Netflix (NASDAQ: NFLX) has been one of the hottest stocks of 2015. It’s up nearly 100% for the year and is regularly setting new all-time highs.
So, with its strong performance year-to-date, it might seem odd that Netflix is currently pursuing a stock split.
At Netflix’s annual shareholder meeting Tuesday, shareholders voted to approve a share authorization to increase the number of Netflix shares outstanding – a necessary step for a stock split. Shareholders voted to increase the number of shares that management may issue by nearly 30 times.
Of course, stock splits shouldn’t matter.
If you have two shares worth $50 each, you own $100 worth of that company. After a 5-for-1 stock split you would have 10 shares worth $10 each. You would still own $100 worth of that company and the stock split would not increase your stake in the company or change the company’s total market value.
But there’s a reason why companies run by intelligent people continue to pursue stock splits. A lower price tag on a stock can make an otherwise “expensive” stock seem more palatable to investors. So stock splits do seem to matter.
Consider that shares of Apple (NASDAQ: AAPL) rose more than 20% in just the month and a half between when the company announced its 7-for-1 split and when the split took effect. The stock is now up an additional 40%.
Surely we can’t chalk all of Apple’s share price appreciation to a stock split. But the split was part of a catalyst that ignited the rally.
In the case of Netflix’s stock, which closed Wednesday trading at $671.10 per share, the logic behind a stock split is that the high sticker price might be scaring off certain investors.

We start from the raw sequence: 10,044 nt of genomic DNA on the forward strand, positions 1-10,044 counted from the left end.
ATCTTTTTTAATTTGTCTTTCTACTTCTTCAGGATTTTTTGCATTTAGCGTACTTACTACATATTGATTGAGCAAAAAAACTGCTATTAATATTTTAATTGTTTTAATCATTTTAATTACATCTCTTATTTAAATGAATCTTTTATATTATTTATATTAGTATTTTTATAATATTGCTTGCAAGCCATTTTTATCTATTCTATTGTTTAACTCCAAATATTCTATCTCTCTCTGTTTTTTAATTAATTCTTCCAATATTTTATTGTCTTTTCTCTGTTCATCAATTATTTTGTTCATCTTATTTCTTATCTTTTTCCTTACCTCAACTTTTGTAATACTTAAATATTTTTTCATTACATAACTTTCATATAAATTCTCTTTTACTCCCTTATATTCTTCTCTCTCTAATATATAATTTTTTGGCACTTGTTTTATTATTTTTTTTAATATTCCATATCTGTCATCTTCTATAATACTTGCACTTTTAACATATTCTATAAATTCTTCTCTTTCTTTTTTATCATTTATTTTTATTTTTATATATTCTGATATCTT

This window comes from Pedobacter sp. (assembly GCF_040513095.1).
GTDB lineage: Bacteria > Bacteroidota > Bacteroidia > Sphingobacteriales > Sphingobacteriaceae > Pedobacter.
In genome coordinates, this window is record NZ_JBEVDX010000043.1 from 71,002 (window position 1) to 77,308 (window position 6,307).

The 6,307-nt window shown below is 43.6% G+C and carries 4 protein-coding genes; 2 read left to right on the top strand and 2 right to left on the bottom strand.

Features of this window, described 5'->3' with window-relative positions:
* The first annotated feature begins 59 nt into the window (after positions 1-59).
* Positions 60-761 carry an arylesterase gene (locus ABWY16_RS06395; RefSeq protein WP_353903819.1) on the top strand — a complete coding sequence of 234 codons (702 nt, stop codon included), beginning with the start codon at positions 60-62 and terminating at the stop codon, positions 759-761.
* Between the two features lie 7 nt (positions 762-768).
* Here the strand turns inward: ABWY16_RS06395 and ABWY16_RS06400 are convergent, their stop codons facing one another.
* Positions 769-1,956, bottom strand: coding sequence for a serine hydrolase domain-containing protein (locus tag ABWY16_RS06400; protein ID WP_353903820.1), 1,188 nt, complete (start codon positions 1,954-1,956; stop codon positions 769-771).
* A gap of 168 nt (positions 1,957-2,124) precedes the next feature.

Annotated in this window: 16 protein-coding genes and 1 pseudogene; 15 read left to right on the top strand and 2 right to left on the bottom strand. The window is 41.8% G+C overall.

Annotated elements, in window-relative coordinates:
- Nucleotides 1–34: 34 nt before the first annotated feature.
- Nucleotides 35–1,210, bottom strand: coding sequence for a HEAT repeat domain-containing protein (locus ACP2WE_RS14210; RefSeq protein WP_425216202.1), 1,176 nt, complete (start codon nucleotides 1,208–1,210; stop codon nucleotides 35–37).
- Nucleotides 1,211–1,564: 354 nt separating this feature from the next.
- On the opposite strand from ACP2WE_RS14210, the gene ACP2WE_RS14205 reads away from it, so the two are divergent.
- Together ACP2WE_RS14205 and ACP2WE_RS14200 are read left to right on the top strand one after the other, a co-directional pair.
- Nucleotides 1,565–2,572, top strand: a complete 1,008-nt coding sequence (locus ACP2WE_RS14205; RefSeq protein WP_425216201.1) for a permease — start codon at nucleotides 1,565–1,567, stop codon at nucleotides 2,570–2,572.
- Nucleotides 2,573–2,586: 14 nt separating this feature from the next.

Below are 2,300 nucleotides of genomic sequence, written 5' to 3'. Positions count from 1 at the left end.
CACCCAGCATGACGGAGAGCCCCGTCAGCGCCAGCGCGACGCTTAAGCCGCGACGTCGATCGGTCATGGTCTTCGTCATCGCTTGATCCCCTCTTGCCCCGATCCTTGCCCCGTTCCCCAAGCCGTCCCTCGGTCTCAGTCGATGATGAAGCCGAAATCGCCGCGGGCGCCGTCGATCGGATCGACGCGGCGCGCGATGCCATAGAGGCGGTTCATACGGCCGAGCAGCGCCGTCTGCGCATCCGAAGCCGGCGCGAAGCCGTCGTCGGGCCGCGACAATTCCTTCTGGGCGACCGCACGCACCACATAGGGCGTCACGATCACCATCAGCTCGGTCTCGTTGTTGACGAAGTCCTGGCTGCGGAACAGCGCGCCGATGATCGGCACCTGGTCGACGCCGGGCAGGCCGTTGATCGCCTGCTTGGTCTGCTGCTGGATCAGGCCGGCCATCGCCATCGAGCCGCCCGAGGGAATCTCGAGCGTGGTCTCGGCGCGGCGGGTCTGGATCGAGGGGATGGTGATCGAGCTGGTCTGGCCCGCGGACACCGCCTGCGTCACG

Rational? No. But stocks and entire markets are frequently irrational.
According to Nasdaq.com figures, Netflix is currently trading at around 400 times 2015 earnings. Though rapid earnings growth means the stock is trading at “just” 182 times 2016 earnings, this is still a ridiculously steep valuation.
By comparison, the Warren Buffett favorite Coca-Cola (NYSE: KO) trades at just 20.5 times 2015 earnings and 19.15 times 2016 earnings.
I can’t argue that Netflix’s stock is a bargain. But a Netflix stock split could very well fuel the next move higher for the stock.
Netflix shareholders approved an increase in the number of shares outstanding from 170 million to 5 billion. That means Netflix could split its stock by as much as 29-for-1, a move that would lower Netflix’s share price dramatically.
Remember that the split wouldn’t actually change the value of Netflix as a whole. But, based on Wednesday’s closing price of $671.10 per share, a 29-for-1 Netflix stock split would make each split-adjusted share just $23.14.
Let us know what you think of stock splits in the comments section below. Do they make a difference in a stock’s performance or are they as pointless in reality as they are in theory?
In the case of the Netflix stock split and how the market will react, only time will tell. You can be sure that we’ll revisit the question once the market has spoken.
DISCLOSURE: I personally own shares of Apple.
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